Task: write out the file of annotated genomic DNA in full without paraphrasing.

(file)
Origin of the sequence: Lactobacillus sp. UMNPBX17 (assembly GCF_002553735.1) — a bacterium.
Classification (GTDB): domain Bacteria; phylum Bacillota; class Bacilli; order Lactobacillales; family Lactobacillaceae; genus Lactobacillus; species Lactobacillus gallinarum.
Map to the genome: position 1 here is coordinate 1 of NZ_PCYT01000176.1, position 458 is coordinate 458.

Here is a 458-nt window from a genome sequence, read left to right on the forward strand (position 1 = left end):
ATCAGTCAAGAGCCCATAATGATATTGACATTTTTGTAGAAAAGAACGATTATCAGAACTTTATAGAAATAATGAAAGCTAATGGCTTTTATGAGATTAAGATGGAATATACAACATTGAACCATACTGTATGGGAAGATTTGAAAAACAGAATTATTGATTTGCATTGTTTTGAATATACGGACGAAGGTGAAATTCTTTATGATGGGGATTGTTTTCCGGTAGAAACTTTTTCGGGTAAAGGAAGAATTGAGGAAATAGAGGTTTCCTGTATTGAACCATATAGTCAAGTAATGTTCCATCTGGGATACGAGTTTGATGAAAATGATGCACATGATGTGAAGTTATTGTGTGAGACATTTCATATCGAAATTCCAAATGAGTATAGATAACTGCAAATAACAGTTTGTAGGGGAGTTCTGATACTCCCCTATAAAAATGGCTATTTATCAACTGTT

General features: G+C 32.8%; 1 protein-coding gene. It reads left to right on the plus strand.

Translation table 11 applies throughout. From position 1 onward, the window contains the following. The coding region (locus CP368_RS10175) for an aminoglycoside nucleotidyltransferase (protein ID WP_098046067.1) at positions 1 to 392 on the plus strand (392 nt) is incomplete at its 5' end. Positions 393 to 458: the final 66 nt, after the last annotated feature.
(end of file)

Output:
Origin of the sequence: Lactobacillus sp. UMNPBX17 (assembly GCF_002553735.1) — a bacterium.
Classification (GTDB): domain Bacteria; phylum Bacillota; class Bacilli; order Lactobacillales; family Lactobacillaceae; genus Lactobacillus; species Lactobacillus gallinarum.
Map to the genome: position 1 here is coordinate 1 of NZ_PCYT01000176.1, position 458 is coordinate 458.

Here is a 458-nt window from a genome sequence, read left to right on the forward strand (position 1 = left end):
ATCAGTCAAGAGCCCATAATGATATTGACATTTTTGTAGAAAAGAACGATTATCAGAACTTTATAGAAATAATGAAAGCTAATGGCTTTTATGAGATTAAGATGGAATATACAACATTGAACCATACTGTATGGGAAGATTTGAAAAACAGAATTATTGATTTGCATTGTTTTGAATATACGGACGAAGGTGAAATTCTTTATGATGGGGATTGTTTTCCGGTAGAAACTTTTTCGGGTAAAGGAAGAATTGAGGAAATAGAGGTTTCCTGTATTGAACCATATAGTCAAGTAATGTTCCATCTGGGATACGAGTTTGATGAAAATGATGCACATGATGTGAAGTTATTGTGTGAGACATTTCATATCGAAATTCCAAATGAGTATAGATAACTGCAAATAACAGTTTGTAGGGGAGTTCTGATACTCCCCTATAAAAATGGCTATTTATCAACTGTT

General features: G+C 32.8%; 1 protein-coding gene. It reads left to right on the plus strand.

Translation table 11 applies throughout. From position 1 onward, the window contains the following. The coding region (locus CP368_RS10175) for an aminoglycoside nucleotidyltransferase (protein ID WP_098046067.1) at positions 1 to 392 on the plus strand (392 nt) is incomplete at its 5' end. Positions 393 to 458: the final 66 nt, after the last annotated feature.